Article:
Lambda Legal Urges Court to Strike Down Arizona Marriage Ban Immediately

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October 15, 2014
Lead plaintiffs Karen Bailey and Nelda Majors

Lambda Legal today urged U.S. District Court Judge John Sedwick to issue an immediate ruling striking down Arizona’s discriminatory marriage ban.

Lambda Legal Senior Counsel Jennifer C. Pizer said:

Nelda and Karen have been waiting since the Eisenhower Administration; the time is now. None of these loving and committed couples should have to wait even one day longer for the equal treatment that the Constitution promises. The indelible writing is on the wall, both with the 9th Circuit ruling and last week’s decision by the U.S. Supreme Court not to review circuit court rulings out of the 4th, 7th and 10th Circuits striking down similar bans in five states nationwide. Equality plus liberty add up to marriage for same-sex couples here in Arizona, too.

Lambda Legal’s filing follows last Tuesday’s ruling by the U.S. 9th Circuit Court of Appeals striking down discriminatory marriage bans in Nevada and Idaho, which came just a day after the announcement from the U.S. Supreme Court denying review of seven marriage lawsuits from the 4th, 7th and 10th Circuits that had struck down discriminatory marriage bans in Virginia, Indiana, Wisconsin, Oklahoma and Utah.

Love Unites US: Arizona

Following that action, state officials from West Virginia and Colorado announced that they, too, would no longer prevent same-sex couples from marrying and federal judges have subsequently struck down bans in North Carolina and Alaska.

Pizer added:

After last week’s blizzard of rulings and announcements, same-sex couples can now marry or have their legal marriages recognized in 30 states, a jump of almost 60 percent in just ten days. There is no reason Arizona cannot be the 31st and provide the privileges and protections of marriage to our clients and to same-sex couples and their families across the state.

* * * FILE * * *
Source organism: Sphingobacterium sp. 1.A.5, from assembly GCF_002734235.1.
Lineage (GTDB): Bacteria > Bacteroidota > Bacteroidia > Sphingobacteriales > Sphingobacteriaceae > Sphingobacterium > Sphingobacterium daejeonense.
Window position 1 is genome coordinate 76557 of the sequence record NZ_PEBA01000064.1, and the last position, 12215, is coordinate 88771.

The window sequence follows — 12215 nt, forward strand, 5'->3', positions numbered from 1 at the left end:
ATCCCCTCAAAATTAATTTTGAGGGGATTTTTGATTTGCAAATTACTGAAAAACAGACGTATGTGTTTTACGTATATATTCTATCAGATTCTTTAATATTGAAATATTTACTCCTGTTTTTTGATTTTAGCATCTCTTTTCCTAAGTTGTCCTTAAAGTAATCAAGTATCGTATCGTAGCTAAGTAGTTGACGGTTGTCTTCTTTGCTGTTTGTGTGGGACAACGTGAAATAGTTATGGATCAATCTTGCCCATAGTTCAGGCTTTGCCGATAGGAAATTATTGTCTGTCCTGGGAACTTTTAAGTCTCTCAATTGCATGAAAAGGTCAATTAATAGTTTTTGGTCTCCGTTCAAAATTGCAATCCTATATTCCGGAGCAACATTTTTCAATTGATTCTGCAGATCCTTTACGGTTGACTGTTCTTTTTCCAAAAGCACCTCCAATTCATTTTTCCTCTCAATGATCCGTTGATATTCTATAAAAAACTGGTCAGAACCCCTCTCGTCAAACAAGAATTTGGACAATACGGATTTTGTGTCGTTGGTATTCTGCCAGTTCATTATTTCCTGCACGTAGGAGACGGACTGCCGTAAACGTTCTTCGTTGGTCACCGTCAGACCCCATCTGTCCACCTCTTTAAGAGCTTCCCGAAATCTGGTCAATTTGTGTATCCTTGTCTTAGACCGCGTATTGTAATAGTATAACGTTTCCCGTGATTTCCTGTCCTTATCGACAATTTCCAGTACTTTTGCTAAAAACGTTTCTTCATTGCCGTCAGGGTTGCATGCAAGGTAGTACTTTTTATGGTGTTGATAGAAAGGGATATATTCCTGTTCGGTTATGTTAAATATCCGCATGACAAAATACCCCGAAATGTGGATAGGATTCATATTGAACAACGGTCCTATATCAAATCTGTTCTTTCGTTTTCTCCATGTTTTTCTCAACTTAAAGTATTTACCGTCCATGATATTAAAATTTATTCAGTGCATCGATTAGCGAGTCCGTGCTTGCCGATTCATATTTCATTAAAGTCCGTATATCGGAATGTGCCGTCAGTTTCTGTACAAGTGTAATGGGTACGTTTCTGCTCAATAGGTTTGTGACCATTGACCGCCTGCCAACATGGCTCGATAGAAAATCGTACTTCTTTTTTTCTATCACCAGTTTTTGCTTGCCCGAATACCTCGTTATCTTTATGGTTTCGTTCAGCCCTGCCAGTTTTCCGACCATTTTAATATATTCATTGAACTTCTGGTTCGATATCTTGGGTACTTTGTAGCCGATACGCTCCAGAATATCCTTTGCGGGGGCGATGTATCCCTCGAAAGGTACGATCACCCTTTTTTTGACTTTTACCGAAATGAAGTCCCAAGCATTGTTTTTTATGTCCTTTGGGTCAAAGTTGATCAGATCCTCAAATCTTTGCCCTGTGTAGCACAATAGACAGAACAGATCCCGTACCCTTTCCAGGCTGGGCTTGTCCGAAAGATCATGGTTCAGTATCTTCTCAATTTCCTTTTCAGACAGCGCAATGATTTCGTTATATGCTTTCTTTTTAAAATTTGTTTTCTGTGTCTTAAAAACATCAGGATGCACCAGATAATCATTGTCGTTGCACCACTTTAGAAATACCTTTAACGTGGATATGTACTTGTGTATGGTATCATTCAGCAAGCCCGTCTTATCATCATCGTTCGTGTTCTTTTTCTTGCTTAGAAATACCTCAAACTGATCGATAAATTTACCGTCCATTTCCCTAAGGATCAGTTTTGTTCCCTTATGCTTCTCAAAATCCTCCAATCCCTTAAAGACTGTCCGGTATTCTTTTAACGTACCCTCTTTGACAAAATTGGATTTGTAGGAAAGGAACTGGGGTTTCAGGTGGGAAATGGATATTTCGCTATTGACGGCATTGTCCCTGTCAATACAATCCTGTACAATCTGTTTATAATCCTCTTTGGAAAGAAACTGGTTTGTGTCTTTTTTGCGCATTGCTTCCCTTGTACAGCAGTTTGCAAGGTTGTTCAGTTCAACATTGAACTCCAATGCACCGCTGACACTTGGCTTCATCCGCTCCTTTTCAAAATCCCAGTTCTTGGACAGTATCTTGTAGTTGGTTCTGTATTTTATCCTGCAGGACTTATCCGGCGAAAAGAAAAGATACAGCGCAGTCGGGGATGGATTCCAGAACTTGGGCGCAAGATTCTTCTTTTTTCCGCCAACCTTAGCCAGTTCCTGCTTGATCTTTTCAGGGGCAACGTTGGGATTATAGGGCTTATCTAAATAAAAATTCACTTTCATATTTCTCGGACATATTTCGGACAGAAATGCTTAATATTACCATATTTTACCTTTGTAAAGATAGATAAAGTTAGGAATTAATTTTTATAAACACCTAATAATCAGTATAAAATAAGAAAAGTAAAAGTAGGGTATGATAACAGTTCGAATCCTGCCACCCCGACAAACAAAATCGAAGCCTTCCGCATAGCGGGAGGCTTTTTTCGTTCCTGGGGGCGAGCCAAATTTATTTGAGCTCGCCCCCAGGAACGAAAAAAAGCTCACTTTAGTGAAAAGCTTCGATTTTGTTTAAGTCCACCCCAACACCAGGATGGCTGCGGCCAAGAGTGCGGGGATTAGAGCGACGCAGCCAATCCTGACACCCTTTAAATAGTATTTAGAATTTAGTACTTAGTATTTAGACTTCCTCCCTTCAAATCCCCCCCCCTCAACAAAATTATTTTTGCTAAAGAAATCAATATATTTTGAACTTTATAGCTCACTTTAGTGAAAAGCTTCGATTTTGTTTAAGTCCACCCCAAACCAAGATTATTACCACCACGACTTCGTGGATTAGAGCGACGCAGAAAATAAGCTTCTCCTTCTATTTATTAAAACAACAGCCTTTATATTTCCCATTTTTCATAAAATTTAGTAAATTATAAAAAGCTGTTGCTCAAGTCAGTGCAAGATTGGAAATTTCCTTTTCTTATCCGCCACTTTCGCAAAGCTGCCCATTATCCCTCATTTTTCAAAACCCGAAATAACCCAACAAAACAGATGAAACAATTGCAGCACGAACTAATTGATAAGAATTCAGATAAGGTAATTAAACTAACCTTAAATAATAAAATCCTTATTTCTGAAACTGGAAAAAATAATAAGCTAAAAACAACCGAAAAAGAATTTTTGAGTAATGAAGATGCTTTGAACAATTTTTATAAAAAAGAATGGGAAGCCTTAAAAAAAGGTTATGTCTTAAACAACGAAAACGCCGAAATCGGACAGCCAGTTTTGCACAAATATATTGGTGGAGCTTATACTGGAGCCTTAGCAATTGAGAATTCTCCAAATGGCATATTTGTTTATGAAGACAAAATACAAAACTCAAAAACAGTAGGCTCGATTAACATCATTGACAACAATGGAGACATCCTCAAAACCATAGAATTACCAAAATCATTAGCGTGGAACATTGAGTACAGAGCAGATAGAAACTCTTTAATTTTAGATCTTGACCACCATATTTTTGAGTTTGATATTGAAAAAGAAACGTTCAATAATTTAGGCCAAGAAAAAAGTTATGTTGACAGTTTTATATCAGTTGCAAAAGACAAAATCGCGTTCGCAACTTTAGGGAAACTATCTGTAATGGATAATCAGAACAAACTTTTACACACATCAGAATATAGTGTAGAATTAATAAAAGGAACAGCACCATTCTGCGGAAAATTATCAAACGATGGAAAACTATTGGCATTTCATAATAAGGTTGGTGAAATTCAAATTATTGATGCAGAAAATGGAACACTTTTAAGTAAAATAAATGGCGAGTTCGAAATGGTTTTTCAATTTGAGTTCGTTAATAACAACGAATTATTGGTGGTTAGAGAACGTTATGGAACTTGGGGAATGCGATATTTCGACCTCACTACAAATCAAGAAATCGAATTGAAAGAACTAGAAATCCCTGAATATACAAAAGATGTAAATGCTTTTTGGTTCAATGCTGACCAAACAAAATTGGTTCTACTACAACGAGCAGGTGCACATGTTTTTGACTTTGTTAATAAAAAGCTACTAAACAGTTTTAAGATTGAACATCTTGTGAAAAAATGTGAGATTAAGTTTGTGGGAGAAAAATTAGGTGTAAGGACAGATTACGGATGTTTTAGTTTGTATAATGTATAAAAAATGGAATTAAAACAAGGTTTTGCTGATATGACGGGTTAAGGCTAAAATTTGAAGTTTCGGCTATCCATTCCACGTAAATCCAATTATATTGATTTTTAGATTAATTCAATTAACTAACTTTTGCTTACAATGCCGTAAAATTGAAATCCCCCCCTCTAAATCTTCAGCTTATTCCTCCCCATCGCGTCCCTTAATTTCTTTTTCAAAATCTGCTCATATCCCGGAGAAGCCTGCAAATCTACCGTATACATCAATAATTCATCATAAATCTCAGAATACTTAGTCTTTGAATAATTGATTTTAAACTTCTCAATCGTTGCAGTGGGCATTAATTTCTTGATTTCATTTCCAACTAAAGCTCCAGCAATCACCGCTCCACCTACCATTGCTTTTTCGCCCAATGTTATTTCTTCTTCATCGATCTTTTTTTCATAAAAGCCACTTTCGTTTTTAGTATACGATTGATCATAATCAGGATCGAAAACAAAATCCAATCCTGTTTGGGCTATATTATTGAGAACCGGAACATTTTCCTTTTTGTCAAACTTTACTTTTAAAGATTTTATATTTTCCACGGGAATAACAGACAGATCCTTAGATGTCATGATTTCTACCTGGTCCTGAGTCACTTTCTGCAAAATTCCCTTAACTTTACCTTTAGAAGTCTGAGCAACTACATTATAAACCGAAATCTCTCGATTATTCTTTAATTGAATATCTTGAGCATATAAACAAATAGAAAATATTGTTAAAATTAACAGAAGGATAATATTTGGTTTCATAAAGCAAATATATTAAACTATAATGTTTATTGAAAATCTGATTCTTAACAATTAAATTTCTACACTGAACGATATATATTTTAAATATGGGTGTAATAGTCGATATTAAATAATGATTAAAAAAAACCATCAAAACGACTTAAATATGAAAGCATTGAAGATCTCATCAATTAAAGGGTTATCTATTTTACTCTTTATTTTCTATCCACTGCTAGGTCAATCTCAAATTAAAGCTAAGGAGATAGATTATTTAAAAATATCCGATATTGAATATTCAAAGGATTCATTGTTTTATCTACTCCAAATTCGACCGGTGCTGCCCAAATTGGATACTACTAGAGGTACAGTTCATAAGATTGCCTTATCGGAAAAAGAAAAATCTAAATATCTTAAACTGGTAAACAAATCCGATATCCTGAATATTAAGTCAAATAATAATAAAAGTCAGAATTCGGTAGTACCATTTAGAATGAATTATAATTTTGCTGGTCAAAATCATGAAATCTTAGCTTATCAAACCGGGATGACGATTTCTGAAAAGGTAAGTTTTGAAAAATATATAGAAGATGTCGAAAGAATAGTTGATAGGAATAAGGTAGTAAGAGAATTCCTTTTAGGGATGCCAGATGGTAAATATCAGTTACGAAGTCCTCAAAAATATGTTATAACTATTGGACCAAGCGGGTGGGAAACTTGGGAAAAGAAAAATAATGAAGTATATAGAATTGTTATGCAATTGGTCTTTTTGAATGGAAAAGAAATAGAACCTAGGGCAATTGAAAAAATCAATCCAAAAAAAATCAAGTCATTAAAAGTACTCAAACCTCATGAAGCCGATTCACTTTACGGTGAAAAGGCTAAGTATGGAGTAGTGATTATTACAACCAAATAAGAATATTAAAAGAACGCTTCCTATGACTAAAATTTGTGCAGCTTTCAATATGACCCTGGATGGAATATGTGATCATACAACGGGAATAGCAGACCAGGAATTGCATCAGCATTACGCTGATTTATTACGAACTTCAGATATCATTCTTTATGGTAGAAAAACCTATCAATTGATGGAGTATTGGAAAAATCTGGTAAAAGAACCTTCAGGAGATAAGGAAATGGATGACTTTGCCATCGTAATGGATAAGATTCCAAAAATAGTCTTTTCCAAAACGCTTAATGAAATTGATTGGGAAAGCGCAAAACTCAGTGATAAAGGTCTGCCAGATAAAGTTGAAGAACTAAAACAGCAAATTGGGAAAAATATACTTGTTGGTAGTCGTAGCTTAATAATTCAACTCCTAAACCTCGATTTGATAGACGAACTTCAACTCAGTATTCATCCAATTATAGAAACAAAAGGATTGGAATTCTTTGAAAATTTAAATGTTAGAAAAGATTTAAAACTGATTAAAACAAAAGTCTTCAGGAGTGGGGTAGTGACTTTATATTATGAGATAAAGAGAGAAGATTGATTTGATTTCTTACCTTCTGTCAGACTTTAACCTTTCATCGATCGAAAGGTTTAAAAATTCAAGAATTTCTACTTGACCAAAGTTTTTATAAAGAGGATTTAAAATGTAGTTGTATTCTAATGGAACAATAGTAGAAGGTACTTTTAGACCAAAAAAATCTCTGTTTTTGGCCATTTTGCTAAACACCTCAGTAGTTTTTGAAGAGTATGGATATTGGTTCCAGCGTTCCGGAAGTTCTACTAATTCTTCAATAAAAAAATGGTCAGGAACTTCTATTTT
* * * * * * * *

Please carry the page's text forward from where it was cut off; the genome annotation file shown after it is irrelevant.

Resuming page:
The lead plaintiffs in Lambda Legal’s lawsuit Majors v. Jeanesfiled this past March, are Nelda Majors, 75, and Karen Bailey, 74, of Scottsdale, have been together for more than 57 years, and together have raised two children, Karen’s great grand-nieces Marissa and Sharla, as their own since the girls came into their home at ages 4 and 11 respectively. The girls are now 15 and 21.

The other plaintiffs include: four couples from Phoenix; David Larance, 35, and Kevin Patterson, 30, together for seven years and the parents of two girls; Michelle Teichner, 49, and Barbara Morrissey, 59, together for 10 years and married in New York; Kathy and Jessica Young, 41 and 29 respectively, together for almost 10 years, married in New York, and the parents of an eight-year-old son, Ian; and Patrick Ralph, 60, whose husband, Gary Hurst, died in August, 2013; three couples from Tucson; Kelli and Jennifer Hoelfe Olson, 36 and 38 respectively, together for 10 years, married in Minnesota and the mothers of twin two-year-old girls; Kent Burbank, 45, and Vicente Talanquer, 51,  together for 20 years, married in Iowa and the fathers of two adopted boys, Daniel, 12, and Martín, 14; and Josefina Ahumada, 68, whose wife, Helen Battiste, died in January; and one couple from Tempe, CJ and Jesús Castro-Byrd, 23 and 27 respectively, together for two years and married in Seattle.

In August, Lambda Legal added an eighth couple to the complaint, Fred McQuire, 69, and George Martinez, 62, of Green Valley, and asked the U.S. District Court for the District of Arizona to compel the State to recognize their marriage immediately, as George was terminally ill with pancreatic cancer. George died in late August, and on September 12, 2014, Judge Sedwick granted Lambda Legal’s subsequent motion to compel the State to issue an accurate death certificate listing Fred as George’s surviving husband.

In addition to these individuals, Equality Arizona, the leading statewide organization advocating for lesbian, gay, bisexual, and transgender (“LGBT”) people and their families in Arizona, is an organizational plaintiff representing the state’s nearly sixteen thousand same-sex couples and the more than five thousand children in Arizona with same-sex parents.

Today’s filing in the case is available here.